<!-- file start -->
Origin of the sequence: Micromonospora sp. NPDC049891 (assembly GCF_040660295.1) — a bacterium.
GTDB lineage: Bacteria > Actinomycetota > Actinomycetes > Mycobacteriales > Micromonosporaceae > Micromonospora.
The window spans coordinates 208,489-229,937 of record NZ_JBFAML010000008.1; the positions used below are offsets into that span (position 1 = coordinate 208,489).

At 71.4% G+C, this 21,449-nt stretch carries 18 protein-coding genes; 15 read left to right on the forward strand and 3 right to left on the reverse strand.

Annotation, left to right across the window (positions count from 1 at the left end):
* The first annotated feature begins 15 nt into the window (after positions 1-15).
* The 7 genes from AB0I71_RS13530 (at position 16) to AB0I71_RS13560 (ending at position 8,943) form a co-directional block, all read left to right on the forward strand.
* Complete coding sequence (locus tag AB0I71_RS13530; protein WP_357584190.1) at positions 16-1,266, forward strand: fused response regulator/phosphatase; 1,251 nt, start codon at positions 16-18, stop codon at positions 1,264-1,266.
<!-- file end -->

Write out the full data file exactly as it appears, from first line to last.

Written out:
Origin of the sequence: Micromonospora sp. NPDC049891 (assembly GCF_040660295.1) — a bacterium.
GTDB lineage: Bacteria > Actinomycetota > Actinomycetes > Mycobacteriales > Micromonosporaceae > Micromonospora.
The window spans coordinates 208,489-229,937 of record NZ_JBFAML010000008.1; the positions used below are offsets into that span (position 1 = coordinate 208,489).

At 71.4% G+C, this 21,449-nt stretch carries 18 protein-coding genes; 15 read left to right on the forward strand and 3 right to left on the reverse strand.

Annotation, left to right across the window (positions count from 1 at the left end):
* The first annotated feature begins 15 nt into the window (after positions 1-15).
* The 7 genes from AB0I71_RS13530 (at position 16) to AB0I71_RS13560 (ending at position 8,943) form a co-directional block, all read left to right on the forward strand.
* Complete coding sequence (locus tag AB0I71_RS13530; protein WP_357584190.1) at positions 16-1,266, forward strand: fused response regulator/phosphatase; 1,251 nt, start codon at positions 16-18, stop codon at positions 1,264-1,266.